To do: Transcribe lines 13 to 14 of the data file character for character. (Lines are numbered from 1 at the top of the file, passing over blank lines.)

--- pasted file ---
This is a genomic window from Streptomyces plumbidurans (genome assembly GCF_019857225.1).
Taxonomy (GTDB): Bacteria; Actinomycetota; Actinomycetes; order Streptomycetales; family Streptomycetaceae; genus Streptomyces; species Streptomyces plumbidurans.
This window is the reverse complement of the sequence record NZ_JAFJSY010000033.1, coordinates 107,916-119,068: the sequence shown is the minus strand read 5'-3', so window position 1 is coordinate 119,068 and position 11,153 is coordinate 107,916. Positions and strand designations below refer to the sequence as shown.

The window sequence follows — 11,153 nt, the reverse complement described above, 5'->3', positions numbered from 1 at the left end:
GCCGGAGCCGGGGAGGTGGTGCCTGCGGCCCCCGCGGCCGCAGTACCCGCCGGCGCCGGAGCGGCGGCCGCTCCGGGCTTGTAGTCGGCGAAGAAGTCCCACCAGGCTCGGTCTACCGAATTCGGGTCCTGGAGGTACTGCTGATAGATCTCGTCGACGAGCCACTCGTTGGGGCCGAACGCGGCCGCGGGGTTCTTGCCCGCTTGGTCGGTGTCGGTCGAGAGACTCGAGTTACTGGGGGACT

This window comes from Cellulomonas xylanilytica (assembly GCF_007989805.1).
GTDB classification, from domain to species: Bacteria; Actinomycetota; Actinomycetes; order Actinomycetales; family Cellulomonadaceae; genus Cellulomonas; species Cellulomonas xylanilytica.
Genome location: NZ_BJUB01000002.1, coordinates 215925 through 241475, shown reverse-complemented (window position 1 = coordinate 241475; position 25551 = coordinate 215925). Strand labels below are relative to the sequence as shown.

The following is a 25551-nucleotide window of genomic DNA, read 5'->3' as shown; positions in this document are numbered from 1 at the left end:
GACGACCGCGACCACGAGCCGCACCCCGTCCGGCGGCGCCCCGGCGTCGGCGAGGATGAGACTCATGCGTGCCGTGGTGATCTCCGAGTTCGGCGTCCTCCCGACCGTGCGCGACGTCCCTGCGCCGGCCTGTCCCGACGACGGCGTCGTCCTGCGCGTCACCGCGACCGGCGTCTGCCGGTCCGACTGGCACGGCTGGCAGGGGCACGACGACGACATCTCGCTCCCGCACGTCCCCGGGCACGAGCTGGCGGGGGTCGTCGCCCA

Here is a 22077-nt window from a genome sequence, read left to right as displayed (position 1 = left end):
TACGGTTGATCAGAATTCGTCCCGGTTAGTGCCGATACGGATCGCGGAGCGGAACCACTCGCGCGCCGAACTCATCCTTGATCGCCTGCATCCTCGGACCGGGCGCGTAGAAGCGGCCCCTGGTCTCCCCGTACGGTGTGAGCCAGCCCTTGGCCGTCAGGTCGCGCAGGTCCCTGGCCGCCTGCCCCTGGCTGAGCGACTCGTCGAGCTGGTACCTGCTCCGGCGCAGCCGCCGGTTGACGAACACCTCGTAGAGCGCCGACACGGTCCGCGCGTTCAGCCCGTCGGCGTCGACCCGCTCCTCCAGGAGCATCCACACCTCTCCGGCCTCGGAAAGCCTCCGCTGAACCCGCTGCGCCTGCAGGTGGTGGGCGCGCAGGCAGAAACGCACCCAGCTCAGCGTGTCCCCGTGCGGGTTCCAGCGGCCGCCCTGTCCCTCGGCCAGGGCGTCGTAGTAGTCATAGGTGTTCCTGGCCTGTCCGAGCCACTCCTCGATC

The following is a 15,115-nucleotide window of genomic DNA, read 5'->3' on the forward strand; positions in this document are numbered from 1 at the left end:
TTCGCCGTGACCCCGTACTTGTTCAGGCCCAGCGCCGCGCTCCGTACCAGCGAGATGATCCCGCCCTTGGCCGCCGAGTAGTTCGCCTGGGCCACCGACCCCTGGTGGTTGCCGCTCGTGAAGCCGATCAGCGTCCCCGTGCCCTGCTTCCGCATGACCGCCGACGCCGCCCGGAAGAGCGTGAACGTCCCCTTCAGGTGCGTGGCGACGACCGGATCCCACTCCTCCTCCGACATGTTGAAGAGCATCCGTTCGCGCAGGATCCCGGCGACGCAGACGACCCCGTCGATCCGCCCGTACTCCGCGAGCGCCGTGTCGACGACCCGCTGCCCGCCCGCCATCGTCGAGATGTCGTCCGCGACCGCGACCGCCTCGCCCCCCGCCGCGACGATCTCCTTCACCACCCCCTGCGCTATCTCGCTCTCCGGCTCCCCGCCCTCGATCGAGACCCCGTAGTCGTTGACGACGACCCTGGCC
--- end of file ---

The following is a 15,115-nucleotide window of genomic DNA, read 5'->3' on the forward strand; positions in this document are numbered from 1 at the left end:
TTCGCCGTGACCCCGTACTTGTTCAGGCCCAGCGCCGCGCTCCGTACCAGCGAGATGATCCCGCCCTTGGCCGCCGAGTAGTTCGCCTGGGCCACCGACCCCTGGTGGTTGCCGCTCGTGAAGCCGATCAGCGTCCCCGTGCCCTGCTTCCGCATGACCGCCGACGCCGCCCGGAAGAGCGTGAACGTCCCCTTCAGGTGCGTGGCGACGACCGGATCCCACTCCTCCTCCGACATGTTGAAGAGCATCCGTTCGCGCAGGATCCCGGCGACGCAGACGACCCCGTCGATCCGCCCGTACTCCGCGAGCGCCGTGTCGACGACCCGCTGCCCGCCCGCCATCGTCGAGATGTCGTCCGCGACCGCGACCGCCTCGCCCCCCGCCGCGACGATCTCCTTCACCACCCCCTGCGCTATCTCGCTCTCCGGCTCCCCGCCCTCGATCGAGACCCCGTAGTCGTTGACGACGACCCTGGCC